• United States
by Linda Rosencrance

U.S. government agency warned on weak IT security

Apr 10, 20062 mins

The U.S. Securities and Exchange Commission must bolster its information security to protect corporate financial data and other sensitive information stored in its IT systems, according to a report released late last month by the Government Accountability Office.

The report found that the SEC has corrected or mitigated only eight of 51 weaknesses cited by the GAO in a report last year, a response the oversight office of the U.S. Congress called inadequate. The report identified 15 new vulnerabilities in addition to those on last year’s list.

Corrective actions taken by the SEC over the past year include replacing a vulnerable, publicly accessible workstation, and developing and implementing change-control procedures for an undisclosed major application.

The report found that the financial regulatory agency has not yet effectively controlled remote access to its servers, established adequate controls over passwords, or managed access to its systems and data. In addition, the SEC has yet to securely configure network devices and servers or implement auditing and monitoring mechanisms to detect and track security incidents.

Weak controls

Most of the newly discovered weaknesses are related to electronic-access controls such as user accounts and passwords, access rights and permissions, and network devices and services, the GAO said.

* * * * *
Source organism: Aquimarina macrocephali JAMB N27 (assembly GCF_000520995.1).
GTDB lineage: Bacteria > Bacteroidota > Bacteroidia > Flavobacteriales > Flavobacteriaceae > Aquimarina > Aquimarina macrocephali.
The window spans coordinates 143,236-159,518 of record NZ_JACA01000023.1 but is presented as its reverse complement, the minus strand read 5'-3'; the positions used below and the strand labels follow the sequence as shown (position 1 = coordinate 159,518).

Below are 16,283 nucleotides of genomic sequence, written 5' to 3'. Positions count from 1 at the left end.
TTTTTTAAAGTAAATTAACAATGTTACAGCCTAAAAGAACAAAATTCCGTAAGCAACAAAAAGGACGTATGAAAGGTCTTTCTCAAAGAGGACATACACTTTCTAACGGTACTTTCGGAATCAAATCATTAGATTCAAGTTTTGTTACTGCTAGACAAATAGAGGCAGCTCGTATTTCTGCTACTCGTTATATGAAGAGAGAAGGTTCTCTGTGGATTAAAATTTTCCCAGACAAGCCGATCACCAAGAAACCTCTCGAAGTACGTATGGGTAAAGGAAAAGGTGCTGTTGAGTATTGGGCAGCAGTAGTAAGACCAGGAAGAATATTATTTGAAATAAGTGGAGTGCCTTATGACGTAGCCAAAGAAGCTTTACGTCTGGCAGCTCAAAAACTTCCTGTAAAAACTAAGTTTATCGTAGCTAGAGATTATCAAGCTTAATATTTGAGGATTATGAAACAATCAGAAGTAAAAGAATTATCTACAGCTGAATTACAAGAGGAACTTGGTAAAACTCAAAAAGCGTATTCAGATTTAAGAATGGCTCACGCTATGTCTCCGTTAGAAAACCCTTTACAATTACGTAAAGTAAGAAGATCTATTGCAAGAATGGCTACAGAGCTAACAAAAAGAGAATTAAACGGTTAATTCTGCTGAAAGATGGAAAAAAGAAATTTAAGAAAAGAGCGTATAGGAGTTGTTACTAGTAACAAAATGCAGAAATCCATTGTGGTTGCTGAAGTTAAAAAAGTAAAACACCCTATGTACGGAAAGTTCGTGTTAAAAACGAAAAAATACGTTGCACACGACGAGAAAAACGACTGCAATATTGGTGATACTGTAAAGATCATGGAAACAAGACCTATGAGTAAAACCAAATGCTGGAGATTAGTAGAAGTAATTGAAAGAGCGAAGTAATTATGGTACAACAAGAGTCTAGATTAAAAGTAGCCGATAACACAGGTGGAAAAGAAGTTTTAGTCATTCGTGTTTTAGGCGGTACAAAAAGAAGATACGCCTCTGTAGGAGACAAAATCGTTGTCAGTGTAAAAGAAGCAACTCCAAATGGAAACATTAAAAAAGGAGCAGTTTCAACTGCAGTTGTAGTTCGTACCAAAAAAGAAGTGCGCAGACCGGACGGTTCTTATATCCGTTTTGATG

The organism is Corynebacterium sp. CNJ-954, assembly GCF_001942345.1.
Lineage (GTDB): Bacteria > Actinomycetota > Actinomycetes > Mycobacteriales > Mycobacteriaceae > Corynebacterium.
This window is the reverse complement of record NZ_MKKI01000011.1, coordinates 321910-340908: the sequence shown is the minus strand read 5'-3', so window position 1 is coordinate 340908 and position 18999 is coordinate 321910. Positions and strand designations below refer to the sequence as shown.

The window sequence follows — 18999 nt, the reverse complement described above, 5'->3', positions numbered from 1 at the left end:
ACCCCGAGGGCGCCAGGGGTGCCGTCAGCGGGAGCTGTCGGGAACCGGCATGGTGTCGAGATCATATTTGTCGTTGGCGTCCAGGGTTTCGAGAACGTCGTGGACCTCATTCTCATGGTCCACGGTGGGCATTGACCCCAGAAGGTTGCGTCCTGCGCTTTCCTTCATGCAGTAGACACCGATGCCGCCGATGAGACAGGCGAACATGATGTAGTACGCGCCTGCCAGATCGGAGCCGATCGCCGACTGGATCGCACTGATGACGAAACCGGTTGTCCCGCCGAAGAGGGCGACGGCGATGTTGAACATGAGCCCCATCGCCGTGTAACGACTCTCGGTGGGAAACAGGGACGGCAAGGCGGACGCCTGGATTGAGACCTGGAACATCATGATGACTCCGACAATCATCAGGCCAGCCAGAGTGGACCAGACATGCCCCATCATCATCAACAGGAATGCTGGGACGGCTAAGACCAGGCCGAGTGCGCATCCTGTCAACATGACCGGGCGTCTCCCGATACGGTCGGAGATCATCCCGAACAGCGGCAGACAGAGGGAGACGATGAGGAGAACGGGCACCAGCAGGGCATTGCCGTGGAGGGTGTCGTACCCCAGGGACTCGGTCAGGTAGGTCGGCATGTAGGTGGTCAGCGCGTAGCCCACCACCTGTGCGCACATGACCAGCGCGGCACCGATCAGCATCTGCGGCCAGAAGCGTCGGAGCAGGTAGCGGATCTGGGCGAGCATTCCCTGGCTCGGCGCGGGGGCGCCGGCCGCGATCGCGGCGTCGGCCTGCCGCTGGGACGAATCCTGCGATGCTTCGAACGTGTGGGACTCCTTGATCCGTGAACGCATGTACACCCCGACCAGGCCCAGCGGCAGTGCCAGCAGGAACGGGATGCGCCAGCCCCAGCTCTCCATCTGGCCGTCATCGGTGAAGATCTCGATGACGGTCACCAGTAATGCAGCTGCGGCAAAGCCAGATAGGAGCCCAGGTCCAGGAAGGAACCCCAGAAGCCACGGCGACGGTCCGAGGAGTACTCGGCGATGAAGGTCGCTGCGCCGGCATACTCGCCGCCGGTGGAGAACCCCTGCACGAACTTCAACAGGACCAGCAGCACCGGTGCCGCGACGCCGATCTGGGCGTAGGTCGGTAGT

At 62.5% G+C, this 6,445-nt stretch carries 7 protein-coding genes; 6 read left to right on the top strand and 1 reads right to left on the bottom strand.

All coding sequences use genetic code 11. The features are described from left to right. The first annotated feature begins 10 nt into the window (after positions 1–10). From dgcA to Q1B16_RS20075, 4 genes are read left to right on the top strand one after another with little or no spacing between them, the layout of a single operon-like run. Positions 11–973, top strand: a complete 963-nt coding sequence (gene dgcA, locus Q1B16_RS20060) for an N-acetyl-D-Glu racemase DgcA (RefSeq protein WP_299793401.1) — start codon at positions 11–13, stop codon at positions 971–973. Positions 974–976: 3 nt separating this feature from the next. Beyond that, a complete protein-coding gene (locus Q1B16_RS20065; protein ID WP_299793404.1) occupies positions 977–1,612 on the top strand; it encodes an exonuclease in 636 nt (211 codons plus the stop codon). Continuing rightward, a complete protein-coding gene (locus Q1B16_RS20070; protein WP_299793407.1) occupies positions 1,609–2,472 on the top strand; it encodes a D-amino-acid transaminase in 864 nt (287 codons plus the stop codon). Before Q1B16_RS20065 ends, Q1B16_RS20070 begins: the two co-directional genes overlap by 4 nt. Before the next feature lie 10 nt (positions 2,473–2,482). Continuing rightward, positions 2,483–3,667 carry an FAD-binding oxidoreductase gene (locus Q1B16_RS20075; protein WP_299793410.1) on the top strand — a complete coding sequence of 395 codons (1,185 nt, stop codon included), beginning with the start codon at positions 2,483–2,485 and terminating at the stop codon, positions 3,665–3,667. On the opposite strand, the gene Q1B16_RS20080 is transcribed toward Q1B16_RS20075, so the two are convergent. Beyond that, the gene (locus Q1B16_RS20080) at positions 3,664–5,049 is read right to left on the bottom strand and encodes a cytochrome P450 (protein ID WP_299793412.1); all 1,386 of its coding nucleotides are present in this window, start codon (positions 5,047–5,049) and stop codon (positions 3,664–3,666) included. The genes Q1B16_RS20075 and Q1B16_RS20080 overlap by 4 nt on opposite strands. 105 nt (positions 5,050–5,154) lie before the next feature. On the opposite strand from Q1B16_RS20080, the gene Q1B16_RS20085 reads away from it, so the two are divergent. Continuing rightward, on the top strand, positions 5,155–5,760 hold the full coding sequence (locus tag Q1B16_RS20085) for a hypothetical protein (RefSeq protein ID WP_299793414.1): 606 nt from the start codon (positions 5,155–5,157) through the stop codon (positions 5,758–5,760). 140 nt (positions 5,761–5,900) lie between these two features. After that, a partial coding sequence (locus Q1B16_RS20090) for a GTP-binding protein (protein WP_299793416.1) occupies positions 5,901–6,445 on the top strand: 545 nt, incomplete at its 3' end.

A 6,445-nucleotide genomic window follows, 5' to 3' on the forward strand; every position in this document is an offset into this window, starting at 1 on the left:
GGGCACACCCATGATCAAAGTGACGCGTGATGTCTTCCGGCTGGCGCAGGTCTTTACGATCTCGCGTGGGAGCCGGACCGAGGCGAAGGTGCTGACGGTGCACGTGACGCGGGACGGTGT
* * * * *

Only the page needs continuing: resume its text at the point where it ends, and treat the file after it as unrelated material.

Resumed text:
For example, the GAO said the SEC has not adequately controlled user accounts and passwords to ensure that only authorized individuals can access its systems and data.

In addition, the GAO found that the SEC permits users to modify sensitive information or critical system files and directories without required permissions, increasing the risk that the SEC’s applications and sensitive financial data could be compromised.

The report determined that the vulnerabilities continue to leave sensitive SEC financial information without sufficient protection against disclosure, modification or loss.

Until the SEC fully develops, implements and documents key elements of an information security program to ensure that effective controls are in place and are maintained, its information systems will remain at risk and be vulnerable to disruption, the GAO said.

In a written response, the SEC said it agrees with the agency’s findings and is focusing on implementing its recommendations.